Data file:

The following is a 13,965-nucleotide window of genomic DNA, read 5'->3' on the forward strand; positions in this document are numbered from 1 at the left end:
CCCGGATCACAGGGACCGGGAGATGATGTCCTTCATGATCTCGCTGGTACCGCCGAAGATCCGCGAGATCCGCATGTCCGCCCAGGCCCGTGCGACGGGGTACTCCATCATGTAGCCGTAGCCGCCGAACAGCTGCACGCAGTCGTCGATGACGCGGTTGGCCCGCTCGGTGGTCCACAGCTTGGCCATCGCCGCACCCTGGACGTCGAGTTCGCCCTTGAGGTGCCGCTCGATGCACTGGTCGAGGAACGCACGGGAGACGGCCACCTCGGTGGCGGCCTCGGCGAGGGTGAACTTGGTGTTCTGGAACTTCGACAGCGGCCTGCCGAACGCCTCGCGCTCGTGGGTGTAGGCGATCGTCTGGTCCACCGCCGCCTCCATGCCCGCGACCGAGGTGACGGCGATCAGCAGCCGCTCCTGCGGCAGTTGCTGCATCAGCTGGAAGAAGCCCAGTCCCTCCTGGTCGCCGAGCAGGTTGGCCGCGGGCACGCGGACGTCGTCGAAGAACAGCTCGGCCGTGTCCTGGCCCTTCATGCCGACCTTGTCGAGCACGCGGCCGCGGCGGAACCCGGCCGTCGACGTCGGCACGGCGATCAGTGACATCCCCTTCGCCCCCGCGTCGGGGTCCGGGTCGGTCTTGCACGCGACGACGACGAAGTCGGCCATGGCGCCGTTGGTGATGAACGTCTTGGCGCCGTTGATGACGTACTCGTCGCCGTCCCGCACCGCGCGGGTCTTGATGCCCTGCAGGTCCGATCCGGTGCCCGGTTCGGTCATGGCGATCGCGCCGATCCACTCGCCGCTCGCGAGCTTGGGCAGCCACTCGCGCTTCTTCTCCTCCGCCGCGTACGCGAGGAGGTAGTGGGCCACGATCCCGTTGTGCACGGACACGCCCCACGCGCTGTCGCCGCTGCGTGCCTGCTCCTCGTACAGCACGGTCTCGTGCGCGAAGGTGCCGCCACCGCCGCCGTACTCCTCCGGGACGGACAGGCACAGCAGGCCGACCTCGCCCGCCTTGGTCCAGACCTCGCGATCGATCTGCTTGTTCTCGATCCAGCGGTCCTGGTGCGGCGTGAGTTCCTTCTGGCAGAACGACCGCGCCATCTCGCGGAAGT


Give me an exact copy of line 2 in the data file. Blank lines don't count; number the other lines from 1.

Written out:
CCCGGATCACAGGGACCGGGAGATGATGTCCTTCATGATCTCGCTGGTACCGCCGAAGATCCGCGAGATCCGCATGTCCGCCCAGGCCCGTGCGACGGGGTACTCCATCATGTAGCCGTAGCCGCCGAACAGCTGCACGCAGTCGTCGATGACGCGGTTGGCCCGCTCGGTGGTCCACAGCTTGGCCATCGCCGCACCCTGGACGTCGAGTTCGCCCTTGAGGTGCCGCTCGATGCACTGGTCGAGGAACGCACGGGAGACGGCCACCTCGGTGGCGGCCTCGGCGAGGGTGAACTTGGTGTTCTGGAACTTCGACAGCGGCCTGCCGAACGCCTCGCGCTCGTGGGTGTAGGCGATCGTCTGGTCCACCGCCGCCTCCATGCCCGCGACCGAGGTGACGGCGATCAGCAGCCGCTCCTGCGGCAGTTGCTGCATCAGCTGGAAGAAGCCCAGTCCCTCCTGGTCGCCGAGCAGGTTGGCCGCGGGCACGCGGACGTCGTCGAAGAACAGCTCGGCCGTGTCCTGGCCCTTCATGCCGACCTTGTCGAGCACGCGGCCGCGGCGGAACCCGGCCGTCGACGTCGGCACGGCGATCAGTGACATCCCCTTCGCCCCCGCGTCGGGGTCCGGGTCGGTCTTGCACGCGACGACGACGAAGTCGGCCATGGCGCCGTTGGTGATGAACGTCTTGGCGCCGTTGATGACGTACTCGTCGCCGTCCCGCACCGCGCGGGTCTTGATGCCCTGCAGGTCCGATCCGGTGCCCGGTTCGGTCATGGCGATCGCGCCGATCCACTCGCCGCTCGCGAGCTTGGGCAGCCACTCGCGCTTCTTCTCCTCCGCCGCGTACGCGAGGAGGTAGTGGGCCACGATCCCGTTGTGCACGGACACGCCCCACGCGCTGTCGCCGCTGCGTGCCTGCTCCTCGTACAGCACGGTCTCGTGCGCGAAGGTGCCGCCACCGCCGCCGTACTCCTCCGGGACGGACAGGCACAGCAGGCCGACCTCGCCCGCCTTGGTCCAGACCTCGCGATCGATCTGCTTGTTCTCGATCCAGCGGTCCTGGTGCGGCGTGAGTTCCTTCTGGCAGAACGACCGCGCCATCTCGCGGAAGT